As we slowly move into a cashless society, there become more and more opportunities for tech savvy thieves to bilk us out of our money. The latest scheme involves parking meters, and Massachusetts State Police are issuing a warning to unsuspecting drivers.

One of the biggest hurdles to climb when you are trying to find a parking spot in a place like New Bedford, Fall River, or even Boston or New York is the struggle for loose change. As someone who rarely starts the day with much actual cash in my pocket, it's not unusual for me to be rifling through the loose change in my car's cup holders, weeding out pennies, nickels and dimes and celebrating the find of quarters.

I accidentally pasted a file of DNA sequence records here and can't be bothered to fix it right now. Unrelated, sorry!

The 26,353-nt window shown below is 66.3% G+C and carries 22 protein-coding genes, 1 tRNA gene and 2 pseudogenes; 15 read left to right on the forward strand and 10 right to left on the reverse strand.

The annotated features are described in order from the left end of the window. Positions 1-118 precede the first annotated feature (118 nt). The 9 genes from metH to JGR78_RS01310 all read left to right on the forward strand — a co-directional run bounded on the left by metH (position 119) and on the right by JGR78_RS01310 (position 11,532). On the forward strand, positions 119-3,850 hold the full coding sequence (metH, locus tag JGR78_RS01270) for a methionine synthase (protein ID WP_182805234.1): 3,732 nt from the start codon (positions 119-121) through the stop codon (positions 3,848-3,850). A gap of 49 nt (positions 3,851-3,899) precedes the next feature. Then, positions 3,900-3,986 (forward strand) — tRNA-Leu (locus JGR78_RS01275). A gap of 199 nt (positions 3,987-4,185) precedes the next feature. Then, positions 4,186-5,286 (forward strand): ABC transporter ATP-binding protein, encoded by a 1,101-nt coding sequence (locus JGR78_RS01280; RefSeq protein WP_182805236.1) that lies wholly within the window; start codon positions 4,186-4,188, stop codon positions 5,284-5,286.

That's why I was so pumped when New Bedford and so many other cities decided to go the way of a payment app for the city's parking meters. The app not only eliminates the need for quarters, but also allows you to add extra time to your meter if your dinner or shopping is running longer than expected. The convenience is huge, but you need to be careful.

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Massachusetts State Police are warning about a scam that uses fraudulent QR code stickers that are placed on random parking meters that trick drivers into thinking they have a quick pay option with the meter. The QR codes direct the victims to a fraudulent website, where they are prompted to enter payment details for their parking.

Instead of taking care of the meter, however, they are submitting debit and credit card information directly to the scammers.

Massachusetts State Police say this scam has already been successfully pulled off in places like Austin, Texas. They are asking parkers to report suspected internet crime to

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